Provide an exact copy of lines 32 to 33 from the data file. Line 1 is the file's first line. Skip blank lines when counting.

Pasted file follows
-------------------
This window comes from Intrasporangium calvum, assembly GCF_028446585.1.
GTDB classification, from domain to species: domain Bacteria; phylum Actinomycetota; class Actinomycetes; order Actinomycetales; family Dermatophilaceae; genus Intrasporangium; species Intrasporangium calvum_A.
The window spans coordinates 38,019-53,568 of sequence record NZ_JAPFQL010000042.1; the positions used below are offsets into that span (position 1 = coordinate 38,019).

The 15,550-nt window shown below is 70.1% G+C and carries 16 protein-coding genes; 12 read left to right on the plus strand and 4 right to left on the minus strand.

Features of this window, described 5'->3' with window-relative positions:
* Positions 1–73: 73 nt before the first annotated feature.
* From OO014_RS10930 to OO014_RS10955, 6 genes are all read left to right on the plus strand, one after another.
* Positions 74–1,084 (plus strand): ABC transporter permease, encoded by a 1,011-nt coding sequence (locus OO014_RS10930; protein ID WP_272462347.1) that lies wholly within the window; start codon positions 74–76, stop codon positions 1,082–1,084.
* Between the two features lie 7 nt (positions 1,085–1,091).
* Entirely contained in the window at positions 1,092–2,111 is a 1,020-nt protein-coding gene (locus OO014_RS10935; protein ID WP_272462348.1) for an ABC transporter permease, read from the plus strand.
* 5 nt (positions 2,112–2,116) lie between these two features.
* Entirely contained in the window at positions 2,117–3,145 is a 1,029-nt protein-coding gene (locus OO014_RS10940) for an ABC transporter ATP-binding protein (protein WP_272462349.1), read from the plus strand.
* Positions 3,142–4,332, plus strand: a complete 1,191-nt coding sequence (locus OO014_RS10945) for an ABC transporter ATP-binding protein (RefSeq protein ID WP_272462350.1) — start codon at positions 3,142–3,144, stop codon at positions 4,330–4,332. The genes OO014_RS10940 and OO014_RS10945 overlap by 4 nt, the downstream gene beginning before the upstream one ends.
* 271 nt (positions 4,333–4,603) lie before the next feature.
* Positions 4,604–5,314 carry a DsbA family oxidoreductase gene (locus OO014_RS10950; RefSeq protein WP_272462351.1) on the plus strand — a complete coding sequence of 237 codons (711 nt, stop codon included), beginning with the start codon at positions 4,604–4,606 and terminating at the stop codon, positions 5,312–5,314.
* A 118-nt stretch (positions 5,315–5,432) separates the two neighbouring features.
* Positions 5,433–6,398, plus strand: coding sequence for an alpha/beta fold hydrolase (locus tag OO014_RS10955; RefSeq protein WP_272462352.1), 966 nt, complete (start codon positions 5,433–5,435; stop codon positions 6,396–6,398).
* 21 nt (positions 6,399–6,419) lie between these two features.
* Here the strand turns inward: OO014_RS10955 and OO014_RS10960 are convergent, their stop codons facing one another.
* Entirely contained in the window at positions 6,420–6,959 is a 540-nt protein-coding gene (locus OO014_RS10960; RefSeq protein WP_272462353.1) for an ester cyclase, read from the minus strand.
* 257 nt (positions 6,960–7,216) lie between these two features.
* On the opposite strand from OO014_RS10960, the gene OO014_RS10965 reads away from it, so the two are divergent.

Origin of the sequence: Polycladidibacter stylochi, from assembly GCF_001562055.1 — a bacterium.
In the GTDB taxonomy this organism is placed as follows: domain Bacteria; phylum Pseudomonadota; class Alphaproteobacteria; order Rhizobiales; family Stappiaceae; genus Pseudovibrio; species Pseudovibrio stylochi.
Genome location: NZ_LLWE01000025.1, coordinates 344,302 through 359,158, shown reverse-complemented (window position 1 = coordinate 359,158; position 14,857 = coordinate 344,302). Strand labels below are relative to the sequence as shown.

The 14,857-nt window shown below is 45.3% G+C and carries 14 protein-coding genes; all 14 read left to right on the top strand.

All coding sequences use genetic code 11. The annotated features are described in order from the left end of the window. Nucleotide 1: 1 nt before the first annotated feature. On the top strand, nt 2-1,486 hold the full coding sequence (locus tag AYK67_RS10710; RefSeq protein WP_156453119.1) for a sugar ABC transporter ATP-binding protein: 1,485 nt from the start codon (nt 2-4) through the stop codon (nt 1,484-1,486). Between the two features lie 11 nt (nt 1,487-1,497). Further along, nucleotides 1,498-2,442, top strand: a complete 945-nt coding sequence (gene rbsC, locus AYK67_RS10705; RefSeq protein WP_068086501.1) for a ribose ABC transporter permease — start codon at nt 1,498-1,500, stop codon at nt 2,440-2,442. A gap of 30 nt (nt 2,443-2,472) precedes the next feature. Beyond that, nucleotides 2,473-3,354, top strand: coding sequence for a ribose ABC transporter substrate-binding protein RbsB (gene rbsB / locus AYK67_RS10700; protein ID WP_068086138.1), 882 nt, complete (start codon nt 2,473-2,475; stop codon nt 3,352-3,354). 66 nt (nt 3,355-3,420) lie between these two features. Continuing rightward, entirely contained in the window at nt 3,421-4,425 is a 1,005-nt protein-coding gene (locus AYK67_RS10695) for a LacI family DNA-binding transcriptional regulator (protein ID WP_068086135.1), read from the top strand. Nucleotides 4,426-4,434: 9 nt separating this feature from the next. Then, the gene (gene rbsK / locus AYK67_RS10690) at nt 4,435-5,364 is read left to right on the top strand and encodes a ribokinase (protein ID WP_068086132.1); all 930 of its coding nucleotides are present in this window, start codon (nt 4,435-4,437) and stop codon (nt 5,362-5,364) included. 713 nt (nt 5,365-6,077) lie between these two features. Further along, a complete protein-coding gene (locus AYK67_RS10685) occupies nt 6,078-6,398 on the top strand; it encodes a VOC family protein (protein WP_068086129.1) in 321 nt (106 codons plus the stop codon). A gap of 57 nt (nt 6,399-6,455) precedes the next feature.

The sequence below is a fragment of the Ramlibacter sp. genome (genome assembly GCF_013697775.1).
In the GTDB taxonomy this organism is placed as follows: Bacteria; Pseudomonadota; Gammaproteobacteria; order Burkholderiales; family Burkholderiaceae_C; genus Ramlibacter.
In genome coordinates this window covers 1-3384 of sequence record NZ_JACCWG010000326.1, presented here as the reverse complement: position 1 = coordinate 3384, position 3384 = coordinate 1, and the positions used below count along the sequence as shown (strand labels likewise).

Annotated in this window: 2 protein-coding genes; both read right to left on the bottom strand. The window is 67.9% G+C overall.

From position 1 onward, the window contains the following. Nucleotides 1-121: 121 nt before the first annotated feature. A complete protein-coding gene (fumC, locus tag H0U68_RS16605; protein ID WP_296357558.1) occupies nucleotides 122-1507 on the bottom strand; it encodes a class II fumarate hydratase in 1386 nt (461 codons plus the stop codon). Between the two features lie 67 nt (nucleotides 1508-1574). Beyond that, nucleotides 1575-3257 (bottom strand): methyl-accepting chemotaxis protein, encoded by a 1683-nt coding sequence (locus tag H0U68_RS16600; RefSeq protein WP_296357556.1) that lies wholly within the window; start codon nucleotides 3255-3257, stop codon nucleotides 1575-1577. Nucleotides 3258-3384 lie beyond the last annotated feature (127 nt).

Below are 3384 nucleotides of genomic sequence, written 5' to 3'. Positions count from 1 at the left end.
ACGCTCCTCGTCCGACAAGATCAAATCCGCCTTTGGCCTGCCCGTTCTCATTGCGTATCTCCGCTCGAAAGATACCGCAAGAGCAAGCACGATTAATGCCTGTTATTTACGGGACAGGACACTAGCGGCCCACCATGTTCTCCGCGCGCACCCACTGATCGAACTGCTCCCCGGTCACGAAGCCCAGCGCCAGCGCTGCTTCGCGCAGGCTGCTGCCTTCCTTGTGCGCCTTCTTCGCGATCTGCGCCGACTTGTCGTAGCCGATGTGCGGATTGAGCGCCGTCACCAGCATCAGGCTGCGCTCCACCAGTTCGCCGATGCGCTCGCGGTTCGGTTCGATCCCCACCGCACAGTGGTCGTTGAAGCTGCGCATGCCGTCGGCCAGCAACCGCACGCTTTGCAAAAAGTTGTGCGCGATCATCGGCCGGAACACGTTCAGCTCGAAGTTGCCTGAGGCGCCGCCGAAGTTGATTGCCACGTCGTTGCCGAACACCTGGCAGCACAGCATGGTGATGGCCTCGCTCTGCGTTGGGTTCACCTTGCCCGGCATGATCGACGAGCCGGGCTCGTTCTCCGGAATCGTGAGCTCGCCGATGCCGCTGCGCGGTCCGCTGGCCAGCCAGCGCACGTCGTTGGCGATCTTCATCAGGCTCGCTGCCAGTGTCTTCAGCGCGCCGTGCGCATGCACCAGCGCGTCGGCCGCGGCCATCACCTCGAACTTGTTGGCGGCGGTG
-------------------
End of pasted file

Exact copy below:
From position 1 onward, the window contains the following. Nucleotides 1-121: 121 nt before the first annotated feature. A complete protein-coding gene (fumC, locus tag H0U68_RS16605; protein ID WP_296357558.1) occupies nucleotides 122-1507 on the bottom strand; it encodes a class II fumarate hydratase in 1386 nt (461 codons plus the stop codon). Between the two features lie 67 nt (nucleotides 1508-1574). Beyond that, nucleotides 1575-3257 (bottom strand): methyl-accepting chemotaxis protein, encoded by a 1683-nt coding sequence (locus tag H0U68_RS16600; RefSeq protein WP_296357556.1) that lies wholly within the window; start codon nucleotides 3255-3257, stop codon nucleotides 1575-1577. Nucleotides 3258-3384 lie beyond the last annotated feature (127 nt).

Below are 3384 nucleotides of genomic sequence, written 5' to 3'. Positions count from 1 at the left end.